So one of the funny things I realized after this workshop bust is that teachers may be the wrong population to attack at this moment. Instead it might be more important to look at the resources right in front of me: over 150 creative technologists with a diverse set of skills and many of whom are interested in learning more about education and how to teach what they know. I am not saying that my thesis is changing radically because I do still believe that teachers will become more interested in this, but I think at this point in my process and in the bigger picture of Making in education, this could be a phenomenal opportunity to begin exploring what students like us can provide.
I have spent the past week getting stuck in the minutia of my own project, subject to neglecting the bigger picture and my role within it. The most important part of my thesis for me personally is calling more attention to the Maker movement in education and new ways to bring that into different learning settings. While I love working with teachers, it is less about working with them for this cause, and more about diagnosing new solutions to broadening awareness of the problems. The problems being (1) the lack of interest in STEM learning and computer science and (2) the need for more of an infusion of creativity through an interdisciplinary approach. We (MFA D+Ters and the like) do this very well and, most importantly, we are excited by what we do and allow this excitement to infect other people.
Even though it is the end of March, I am reevaluating the lens with which I am approaching my problem. I want my thesis to be a part of the call to arms (thanks Liz) that will help build an army of makers of Makers. All this being said, I am opening the next workshop to MFA DTers.
More reflections to come, but I would really appreciate any comments from yall about this and will probably hunt some of you down for a conversation sometime soon!
Well, for the most part:
After a long, long road of Instructables, forums, and failed attempts, tonight was the golden evening: I programmed the ATtiny84 in (actually numerous versions of) the Arduino IDE.
Due to time constraints, I cannot recount here all of the failed attempts and research I have done (I hope to post about this in the coming weeks), suffice it to say that I tried many a suggested solution, from the high low tech tutorials to altering different board.rtf files to downloading different avrdude software to trying different ATtiny cores and this is what worked. I am sure there has to be a better way to do this, but I have yet to find it successfully without hardcore engaging the command line (which I am trying to avoid at all costs for conceptual reasons).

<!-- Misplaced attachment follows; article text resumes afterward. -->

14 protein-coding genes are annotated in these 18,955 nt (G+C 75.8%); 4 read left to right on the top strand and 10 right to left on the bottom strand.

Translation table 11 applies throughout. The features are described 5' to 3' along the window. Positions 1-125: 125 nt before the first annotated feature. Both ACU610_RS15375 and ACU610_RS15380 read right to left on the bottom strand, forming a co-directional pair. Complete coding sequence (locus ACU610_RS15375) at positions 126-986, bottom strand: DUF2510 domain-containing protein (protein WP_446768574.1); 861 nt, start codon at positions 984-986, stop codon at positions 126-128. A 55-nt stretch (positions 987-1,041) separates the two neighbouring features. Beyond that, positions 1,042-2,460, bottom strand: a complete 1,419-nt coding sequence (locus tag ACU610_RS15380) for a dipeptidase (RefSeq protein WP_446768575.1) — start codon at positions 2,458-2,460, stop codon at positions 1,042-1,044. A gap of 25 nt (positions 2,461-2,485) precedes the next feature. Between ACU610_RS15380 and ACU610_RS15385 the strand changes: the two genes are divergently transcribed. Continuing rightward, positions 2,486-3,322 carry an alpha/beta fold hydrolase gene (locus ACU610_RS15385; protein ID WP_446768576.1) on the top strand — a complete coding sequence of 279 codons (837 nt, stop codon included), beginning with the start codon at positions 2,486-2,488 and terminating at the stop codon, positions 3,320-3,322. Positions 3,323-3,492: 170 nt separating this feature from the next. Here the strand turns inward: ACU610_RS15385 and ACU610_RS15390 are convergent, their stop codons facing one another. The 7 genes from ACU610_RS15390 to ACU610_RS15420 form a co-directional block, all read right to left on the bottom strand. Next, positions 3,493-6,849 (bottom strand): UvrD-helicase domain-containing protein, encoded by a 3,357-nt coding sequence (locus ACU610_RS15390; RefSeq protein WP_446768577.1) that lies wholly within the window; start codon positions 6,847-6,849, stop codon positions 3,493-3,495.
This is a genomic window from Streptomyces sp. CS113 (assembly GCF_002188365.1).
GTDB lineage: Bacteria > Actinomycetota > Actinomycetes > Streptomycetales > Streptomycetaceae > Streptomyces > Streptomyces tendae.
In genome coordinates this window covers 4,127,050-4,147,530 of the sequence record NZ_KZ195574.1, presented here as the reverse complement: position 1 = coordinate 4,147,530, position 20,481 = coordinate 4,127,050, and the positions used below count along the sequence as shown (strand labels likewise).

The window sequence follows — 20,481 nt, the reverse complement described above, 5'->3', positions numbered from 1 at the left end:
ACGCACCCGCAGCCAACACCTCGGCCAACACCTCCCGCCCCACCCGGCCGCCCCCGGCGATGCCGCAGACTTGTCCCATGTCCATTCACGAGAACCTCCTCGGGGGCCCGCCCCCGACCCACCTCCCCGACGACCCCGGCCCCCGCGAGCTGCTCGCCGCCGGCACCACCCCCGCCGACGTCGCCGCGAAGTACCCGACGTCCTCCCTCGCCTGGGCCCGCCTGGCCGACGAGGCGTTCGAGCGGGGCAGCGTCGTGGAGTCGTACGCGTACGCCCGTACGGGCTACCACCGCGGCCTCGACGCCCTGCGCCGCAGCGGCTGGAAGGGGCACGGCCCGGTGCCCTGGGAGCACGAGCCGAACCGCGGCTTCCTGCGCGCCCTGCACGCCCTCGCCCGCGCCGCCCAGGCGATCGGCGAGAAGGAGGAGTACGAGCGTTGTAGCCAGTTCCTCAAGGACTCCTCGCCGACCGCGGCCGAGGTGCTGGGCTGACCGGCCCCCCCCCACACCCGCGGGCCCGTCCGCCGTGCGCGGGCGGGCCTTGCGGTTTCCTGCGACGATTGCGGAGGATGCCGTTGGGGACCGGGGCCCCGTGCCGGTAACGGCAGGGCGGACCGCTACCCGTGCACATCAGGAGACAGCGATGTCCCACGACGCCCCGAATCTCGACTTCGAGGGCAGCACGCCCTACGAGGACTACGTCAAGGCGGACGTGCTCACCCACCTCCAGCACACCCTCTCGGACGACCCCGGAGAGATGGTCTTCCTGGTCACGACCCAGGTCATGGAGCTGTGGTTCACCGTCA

So, thanks to the technical and moral support of the wondrous Leif Percifield and Joe Savaadra, we found the most convoluted workflow for success ever. Here we go:
1. Download the ATtiny core in the Google code repository for Arduino 1.0.
2. Create a fold called “hardware” in the Arduino folder that houses all your saved sketches and place the contents of the folder there. I have tried with one other core and it does not work.
3. Make sure you have both the Arduino 0023 and 1.0 versions installed – you will need both.
4. First you need to burn the bootloader. This is the software that allows you to upload sketches via the Arduino IDE. To do this you need to be in 0023 and connected to the AVRISPmk2. Make sure the ATtiny84 is connected to an external power source. I used a 3 volt battery and alligator clips.
5. Check Tools > Board > ATtiny84@1 mHz.
6. Next check Tools > Programmer > AVRISPmk2.
7. Then Tools > Burn Bootloader.
8. Disconnect the USB cable and quit 0023.
9. Connect the ATtiny to the USBtinyISP and start Arduino 1.0.
10. Open the sketch you want to upload.
11. Select the correct board as described above, then select the USBtinyISP as the programmer.
12. Under File click “Upload using programmer” or shift + command + U.
This is a series of LED boxes controlled by keyboard inputs via Arduino. First it wakes up, still a bit tired, but quickly decides to talk to you. But then it begins to become anxious while speaking, and its generally calm fade enter a frenetic spiral of light. Exhausted and fragmented from this bout of stress, it becomes tired again, eventually going back to sleep.
Rearrange its face as you see fit for an expression of anxiety!
After the Arduino as ISP/ATtiny debacle of last week, last week’s prototype went back to Arduino as a solution while waiting for an actual AVRISP to arrive.
There is only one box here, but the magnets simulate the behavior the box would take on if another box was connected to it. More updates on this soon!